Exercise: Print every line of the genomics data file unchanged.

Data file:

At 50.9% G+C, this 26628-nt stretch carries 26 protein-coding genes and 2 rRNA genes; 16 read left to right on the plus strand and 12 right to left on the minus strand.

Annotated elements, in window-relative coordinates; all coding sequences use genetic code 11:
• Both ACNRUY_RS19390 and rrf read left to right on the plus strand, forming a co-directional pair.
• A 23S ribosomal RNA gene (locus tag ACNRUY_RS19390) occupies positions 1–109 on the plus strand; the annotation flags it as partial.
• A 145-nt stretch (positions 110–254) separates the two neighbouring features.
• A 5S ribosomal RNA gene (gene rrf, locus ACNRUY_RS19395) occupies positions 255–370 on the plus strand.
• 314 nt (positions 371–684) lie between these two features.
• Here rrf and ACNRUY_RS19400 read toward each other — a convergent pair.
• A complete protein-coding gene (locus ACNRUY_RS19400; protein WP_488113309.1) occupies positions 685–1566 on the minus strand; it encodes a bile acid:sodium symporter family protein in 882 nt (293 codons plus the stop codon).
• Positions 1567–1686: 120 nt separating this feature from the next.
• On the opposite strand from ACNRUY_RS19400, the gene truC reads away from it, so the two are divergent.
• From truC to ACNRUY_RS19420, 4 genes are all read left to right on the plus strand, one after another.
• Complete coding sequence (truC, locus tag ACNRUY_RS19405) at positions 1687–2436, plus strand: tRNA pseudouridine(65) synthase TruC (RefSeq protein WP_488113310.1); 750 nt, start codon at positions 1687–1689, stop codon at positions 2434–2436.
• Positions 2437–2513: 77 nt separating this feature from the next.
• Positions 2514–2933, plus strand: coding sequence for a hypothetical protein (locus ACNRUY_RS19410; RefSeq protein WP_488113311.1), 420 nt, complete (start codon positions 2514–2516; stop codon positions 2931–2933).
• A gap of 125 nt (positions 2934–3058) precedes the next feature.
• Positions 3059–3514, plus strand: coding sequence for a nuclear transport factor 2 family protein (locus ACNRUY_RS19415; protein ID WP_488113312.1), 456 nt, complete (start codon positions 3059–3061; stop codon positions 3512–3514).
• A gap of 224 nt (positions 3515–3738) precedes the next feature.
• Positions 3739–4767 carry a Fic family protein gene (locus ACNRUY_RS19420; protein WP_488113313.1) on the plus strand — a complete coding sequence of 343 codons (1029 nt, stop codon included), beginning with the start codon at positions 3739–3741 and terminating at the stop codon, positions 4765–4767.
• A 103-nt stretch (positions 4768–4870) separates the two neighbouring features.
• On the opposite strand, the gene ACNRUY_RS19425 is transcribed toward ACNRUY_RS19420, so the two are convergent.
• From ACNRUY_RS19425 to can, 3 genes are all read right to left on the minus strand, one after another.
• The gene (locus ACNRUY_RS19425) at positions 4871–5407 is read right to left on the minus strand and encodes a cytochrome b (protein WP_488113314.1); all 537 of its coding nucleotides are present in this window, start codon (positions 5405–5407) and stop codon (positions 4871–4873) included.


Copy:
At 50.9% G+C, this 26628-nt stretch carries 26 protein-coding genes and 2 rRNA genes; 16 read left to right on the plus strand and 12 right to left on the minus strand.

Annotated elements, in window-relative coordinates; all coding sequences use genetic code 11:
• Both ACNRUY_RS19390 and rrf read left to right on the plus strand, forming a co-directional pair.
• A 23S ribosomal RNA gene (locus tag ACNRUY_RS19390) occupies positions 1–109 on the plus strand; the annotation flags it as partial.
• A 145-nt stretch (positions 110–254) separates the two neighbouring features.
• A 5S ribosomal RNA gene (gene rrf, locus ACNRUY_RS19395) occupies positions 255–370 on the plus strand.
• 314 nt (positions 371–684) lie between these two features.
• Here rrf and ACNRUY_RS19400 read toward each other — a convergent pair.
• A complete protein-coding gene (locus ACNRUY_RS19400; protein WP_488113309.1) occupies positions 685–1566 on the minus strand; it encodes a bile acid:sodium symporter family protein in 882 nt (293 codons plus the stop codon).
• Positions 1567–1686: 120 nt separating this feature from the next.
• On the opposite strand from ACNRUY_RS19400, the gene truC reads away from it, so the two are divergent.
• From truC to ACNRUY_RS19420, 4 genes are all read left to right on the plus strand, one after another.
• Complete coding sequence (truC, locus tag ACNRUY_RS19405) at positions 1687–2436, plus strand: tRNA pseudouridine(65) synthase TruC (RefSeq protein WP_488113310.1); 750 nt, start codon at positions 1687–1689, stop codon at positions 2434–2436.
• Positions 2437–2513: 77 nt separating this feature from the next.
• Positions 2514–2933, plus strand: coding sequence for a hypothetical protein (locus ACNRUY_RS19410; RefSeq protein WP_488113311.1), 420 nt, complete (start codon positions 2514–2516; stop codon positions 2931–2933).
• A gap of 125 nt (positions 2934–3058) precedes the next feature.
• Positions 3059–3514, plus strand: coding sequence for a nuclear transport factor 2 family protein (locus ACNRUY_RS19415; protein ID WP_488113312.1), 456 nt, complete (start codon positions 3059–3061; stop codon positions 3512–3514).
• A gap of 224 nt (positions 3515–3738) precedes the next feature.
• Positions 3739–4767 carry a Fic family protein gene (locus ACNRUY_RS19420; protein WP_488113313.1) on the plus strand — a complete coding sequence of 343 codons (1029 nt, stop codon included), beginning with the start codon at positions 3739–3741 and terminating at the stop codon, positions 4765–4767.
• A 103-nt stretch (positions 4768–4870) separates the two neighbouring features.
• On the opposite strand, the gene ACNRUY_RS19425 is transcribed toward ACNRUY_RS19420, so the two are convergent.
• From ACNRUY_RS19425 to can, 3 genes are all read right to left on the minus strand, one after another.
• The gene (locus ACNRUY_RS19425) at positions 4871–5407 is read right to left on the minus strand and encodes a cytochrome b (protein WP_488113314.1); all 537 of its coding nucleotides are present in this window, start codon (positions 5405–5407) and stop codon (positions 4871–4873) included.